Additional Class Information
This is information on the teaching arrangements of a course other than the contact teaching time, class hours, times, or locations.
Most courses are available to Visiting Students, but there are exceptions. Courses of this nature are variants of an existing course and have their own course code, with different assessment arrangements and details. Courses not available to Visiting Students are marked \'\N\'\ in search results.
Each Semester is divided into two blocks: Blocks 1 and 2 in Semester 1; Blocks 3 and 4 in Semester 2. Block 5 is the period of consolidation at the end of Semester 2. (See Delivery Period)
A co-requisite course to 'Course X' must be undertaken in the same Semester or Academic Year (as specified) as 'Course X'.
Contact Teaching Time
This is the average normal time per week in which the student can expect direct teaching contact with staff. A course may have additional non-contact teaching time, for example labs.
Each year of study of undergraduate and taught postgraduate programmes is composed of courses. A course is a unit of teaching and learning formally offered within the University, which carries credit expressed in credit points (see General Undergraduate Degree Programme Regulation 6) and which may contribute to a University award (certificate, diploma or degree).
The unique alphanumeric code assigned to each course. The Course code is listed in the individual course entry, beside the Course Title.
The SCQF credit level identifies the level of the outcome of learning achieved (see General Undergraduate Degree Programme Regulation 7).
The University adheres to the Scottish Credit and Qualifications Framework (SQCF) (see www.scqf.org.uk/) within which credit points are used to quantify the volume of learning achieved. Two SCQF credit points are, in general, equivalent to one point in the European Credit and Transfer System (ECTS).
The total credit points allocated to a set of courses.
Degree Programme Table
The Degree Programme Table identifies the normal regulated path for a degree. A student will follow the curriculum for a degree programme set out in the DPT.
Degree programmes are based on a number of standard models. The 'Degree Type' defines in brief the model followed by individual degree programmes, e.g. 'Single Honours'. Degree Types are outlined in the General Undergraduate Degree Regulations (see Regulation 14).
The period in which the course is actually taught (normally either Semester 1 or Semester 2, or the whole Year: both semesters).
A brief statement of the content of a course.
A course, of appropriate content, equivalent in credit value and level.
Final Ordinary/General Year
The final year of an Ordinary or General degree programme (see General Undergraduate Degree Programme Regulation 14, types E & F).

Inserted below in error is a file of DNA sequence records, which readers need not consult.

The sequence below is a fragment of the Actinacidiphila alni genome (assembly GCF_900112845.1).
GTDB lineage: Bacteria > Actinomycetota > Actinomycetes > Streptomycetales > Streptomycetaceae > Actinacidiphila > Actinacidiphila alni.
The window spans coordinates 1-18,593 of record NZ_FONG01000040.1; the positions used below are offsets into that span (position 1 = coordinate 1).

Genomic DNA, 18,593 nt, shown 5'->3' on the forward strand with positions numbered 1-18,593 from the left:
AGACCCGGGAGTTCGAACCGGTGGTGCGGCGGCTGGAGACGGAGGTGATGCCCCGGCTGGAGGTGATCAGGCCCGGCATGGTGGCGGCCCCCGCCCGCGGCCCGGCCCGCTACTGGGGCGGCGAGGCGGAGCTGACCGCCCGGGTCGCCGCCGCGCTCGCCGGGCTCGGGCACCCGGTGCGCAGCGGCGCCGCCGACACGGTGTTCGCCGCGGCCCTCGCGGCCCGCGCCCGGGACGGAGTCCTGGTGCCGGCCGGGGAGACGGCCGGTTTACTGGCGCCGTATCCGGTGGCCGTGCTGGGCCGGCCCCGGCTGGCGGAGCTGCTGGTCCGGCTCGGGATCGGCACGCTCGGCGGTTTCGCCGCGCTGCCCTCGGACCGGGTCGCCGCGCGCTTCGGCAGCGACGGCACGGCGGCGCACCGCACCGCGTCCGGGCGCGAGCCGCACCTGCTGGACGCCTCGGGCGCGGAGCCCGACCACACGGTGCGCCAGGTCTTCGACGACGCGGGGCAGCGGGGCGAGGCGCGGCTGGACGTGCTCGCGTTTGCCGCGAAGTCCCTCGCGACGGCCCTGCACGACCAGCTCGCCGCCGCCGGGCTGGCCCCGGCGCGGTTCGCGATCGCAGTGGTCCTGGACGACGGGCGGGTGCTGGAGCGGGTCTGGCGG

An integrated degree programme involving a further year of undergraduate study, normally involving courses at level 11, after the Senior Honours year.
The first Honours year of an Honours degree programme, normally involving courses at level 9 or 10.
Keywords are recorded to aid the retrieval of courses which are relevant to search data.
See ''Credit level''
A subdivision of a course, covering a discrete part of the course's content
Normal Year Taken (NYT)
The year of study in which a course is normally taken by full-time students.
Other Teaching Time
This is the number of hours per week that a student will be required to undertake formal activities other than direct teaching. This might include labs and other workshops.
Postgraduate or Undergraduate
This column indicates whether a course is undergraduate (denoted with a 'U') or postgraduate (denoted with a ''P'') Pre-requisite A pre-requisite to ''Course X'' is a course that must be successfully completed before the student can undertake ''Course X''.
A commonly used abbreviation for Degree Programme.
Courses with a substantial overlap in subject content that cannot be counted together in a qualifying curriculum.
This indicates whether a course has any requirements for entry, such as pre-requisites, co-requisites, or prohibited combinations.
Schedule of Courses
A list of all courses offered by a School. Each Schedule has been assigned a letter (A to W) to allow cross-referencing from individual DPTs. Each Schedule is sub-divided into Subject Areas.
The Scottish Credit and Qualifications Framework (see www.scqf.org.uk/for more information)
The academic year is divided into two Semesters each containing 11 weeks for teaching and additional weeks for examination.
The second Honours year of an Honours degree programme, normally involving courses at level 10 or 11.
In some cases courses may have specific requirements for entry that are not covered by the pre-requisites, co-requisites, prohibited combinations or costs. In such a case this section of the course description describes these arrangements.
Heading used in the School Schedules to group courses into disciplinary sub-divisions or other groupings that facilitate reference from the DPTs.